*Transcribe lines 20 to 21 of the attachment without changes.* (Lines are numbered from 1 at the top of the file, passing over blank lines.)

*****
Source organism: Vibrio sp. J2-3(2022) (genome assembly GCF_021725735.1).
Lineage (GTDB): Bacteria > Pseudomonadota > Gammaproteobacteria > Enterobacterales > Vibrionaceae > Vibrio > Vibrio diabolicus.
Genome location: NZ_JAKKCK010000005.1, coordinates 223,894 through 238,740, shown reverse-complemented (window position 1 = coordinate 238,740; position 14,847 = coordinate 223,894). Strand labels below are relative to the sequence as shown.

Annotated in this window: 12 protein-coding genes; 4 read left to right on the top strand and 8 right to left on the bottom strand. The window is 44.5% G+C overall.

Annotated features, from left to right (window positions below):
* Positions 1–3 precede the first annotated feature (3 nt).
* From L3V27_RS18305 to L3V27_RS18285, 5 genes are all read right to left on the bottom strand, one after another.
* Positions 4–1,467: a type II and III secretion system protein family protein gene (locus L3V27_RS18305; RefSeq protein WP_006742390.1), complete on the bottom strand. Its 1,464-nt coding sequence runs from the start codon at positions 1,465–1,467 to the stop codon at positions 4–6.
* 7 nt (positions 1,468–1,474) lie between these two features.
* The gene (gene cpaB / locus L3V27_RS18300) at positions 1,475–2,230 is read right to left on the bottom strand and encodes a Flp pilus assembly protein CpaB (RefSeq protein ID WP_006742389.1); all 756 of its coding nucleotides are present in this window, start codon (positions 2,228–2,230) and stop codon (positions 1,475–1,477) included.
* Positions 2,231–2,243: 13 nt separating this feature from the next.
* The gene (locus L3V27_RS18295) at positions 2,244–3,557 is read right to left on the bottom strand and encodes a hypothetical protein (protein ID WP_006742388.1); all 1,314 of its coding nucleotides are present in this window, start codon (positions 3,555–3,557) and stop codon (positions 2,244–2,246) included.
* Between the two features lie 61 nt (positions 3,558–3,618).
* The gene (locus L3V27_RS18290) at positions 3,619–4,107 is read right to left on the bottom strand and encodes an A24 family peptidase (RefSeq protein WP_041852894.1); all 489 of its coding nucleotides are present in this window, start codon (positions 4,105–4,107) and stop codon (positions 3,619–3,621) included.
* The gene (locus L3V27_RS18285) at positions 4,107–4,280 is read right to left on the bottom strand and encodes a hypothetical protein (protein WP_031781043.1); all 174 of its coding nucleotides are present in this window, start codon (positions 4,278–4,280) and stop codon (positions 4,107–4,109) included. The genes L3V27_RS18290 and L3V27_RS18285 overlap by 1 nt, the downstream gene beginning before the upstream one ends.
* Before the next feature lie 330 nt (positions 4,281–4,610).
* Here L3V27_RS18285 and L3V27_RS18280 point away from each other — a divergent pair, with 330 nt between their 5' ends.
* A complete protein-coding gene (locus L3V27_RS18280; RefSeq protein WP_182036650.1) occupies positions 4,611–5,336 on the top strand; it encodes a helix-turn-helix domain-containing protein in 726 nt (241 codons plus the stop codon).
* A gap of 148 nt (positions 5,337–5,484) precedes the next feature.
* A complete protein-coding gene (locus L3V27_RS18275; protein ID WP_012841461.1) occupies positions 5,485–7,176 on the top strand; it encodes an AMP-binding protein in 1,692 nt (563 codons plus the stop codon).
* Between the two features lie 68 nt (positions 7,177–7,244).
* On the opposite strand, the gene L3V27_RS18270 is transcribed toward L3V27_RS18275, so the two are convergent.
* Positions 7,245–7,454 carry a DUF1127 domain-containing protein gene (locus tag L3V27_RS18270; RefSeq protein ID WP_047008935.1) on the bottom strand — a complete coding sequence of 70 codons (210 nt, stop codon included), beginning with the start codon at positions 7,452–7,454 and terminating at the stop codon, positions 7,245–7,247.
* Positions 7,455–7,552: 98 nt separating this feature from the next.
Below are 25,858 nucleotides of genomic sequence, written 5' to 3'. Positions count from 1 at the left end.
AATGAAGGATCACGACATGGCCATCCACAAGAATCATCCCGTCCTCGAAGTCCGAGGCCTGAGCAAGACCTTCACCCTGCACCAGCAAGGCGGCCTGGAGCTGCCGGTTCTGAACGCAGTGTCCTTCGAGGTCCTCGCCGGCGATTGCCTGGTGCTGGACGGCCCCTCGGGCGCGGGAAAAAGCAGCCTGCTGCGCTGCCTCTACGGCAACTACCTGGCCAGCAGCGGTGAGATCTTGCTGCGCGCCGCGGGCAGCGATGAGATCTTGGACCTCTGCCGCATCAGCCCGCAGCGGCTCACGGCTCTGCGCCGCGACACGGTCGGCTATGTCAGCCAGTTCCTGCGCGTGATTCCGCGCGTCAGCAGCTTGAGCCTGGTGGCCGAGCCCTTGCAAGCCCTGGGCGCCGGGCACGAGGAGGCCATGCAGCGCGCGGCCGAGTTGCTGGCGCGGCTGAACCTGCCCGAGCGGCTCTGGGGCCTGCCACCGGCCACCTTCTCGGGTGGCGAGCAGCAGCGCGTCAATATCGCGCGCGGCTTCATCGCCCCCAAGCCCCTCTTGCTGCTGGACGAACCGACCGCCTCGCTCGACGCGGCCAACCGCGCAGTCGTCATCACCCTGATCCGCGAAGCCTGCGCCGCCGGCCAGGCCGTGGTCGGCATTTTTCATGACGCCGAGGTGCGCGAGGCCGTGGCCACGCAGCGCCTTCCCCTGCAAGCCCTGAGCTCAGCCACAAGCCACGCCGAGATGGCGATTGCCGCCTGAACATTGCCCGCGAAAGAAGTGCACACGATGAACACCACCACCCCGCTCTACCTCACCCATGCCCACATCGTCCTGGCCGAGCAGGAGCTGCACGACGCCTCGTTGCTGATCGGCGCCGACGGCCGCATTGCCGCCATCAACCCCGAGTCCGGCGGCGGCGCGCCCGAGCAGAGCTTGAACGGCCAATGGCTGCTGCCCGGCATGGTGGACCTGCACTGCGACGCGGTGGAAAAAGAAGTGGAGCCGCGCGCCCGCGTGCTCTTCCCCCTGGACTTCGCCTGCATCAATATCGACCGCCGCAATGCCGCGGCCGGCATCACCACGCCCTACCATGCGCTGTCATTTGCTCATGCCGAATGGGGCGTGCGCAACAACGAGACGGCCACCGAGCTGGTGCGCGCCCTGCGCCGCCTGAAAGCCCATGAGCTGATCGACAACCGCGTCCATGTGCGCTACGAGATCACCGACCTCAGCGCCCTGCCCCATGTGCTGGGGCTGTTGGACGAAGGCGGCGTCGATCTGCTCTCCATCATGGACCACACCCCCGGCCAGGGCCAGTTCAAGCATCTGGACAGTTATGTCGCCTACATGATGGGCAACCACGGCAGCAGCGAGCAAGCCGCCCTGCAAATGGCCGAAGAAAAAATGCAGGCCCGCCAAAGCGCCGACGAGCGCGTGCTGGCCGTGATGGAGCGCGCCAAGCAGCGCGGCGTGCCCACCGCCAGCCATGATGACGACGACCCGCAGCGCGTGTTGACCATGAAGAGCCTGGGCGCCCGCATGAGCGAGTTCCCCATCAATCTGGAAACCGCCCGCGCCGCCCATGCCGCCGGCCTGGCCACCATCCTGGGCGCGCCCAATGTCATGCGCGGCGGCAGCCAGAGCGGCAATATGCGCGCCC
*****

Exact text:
* A complete protein-coding gene (locus L3V27_RS18275; protein ID WP_012841461.1) occupies positions 5,485–7,176 on the top strand; it encodes an AMP-binding protein in 1,692 nt (563 codons plus the stop codon).
* Between the two features lie 68 nt (positions 7,177–7,244).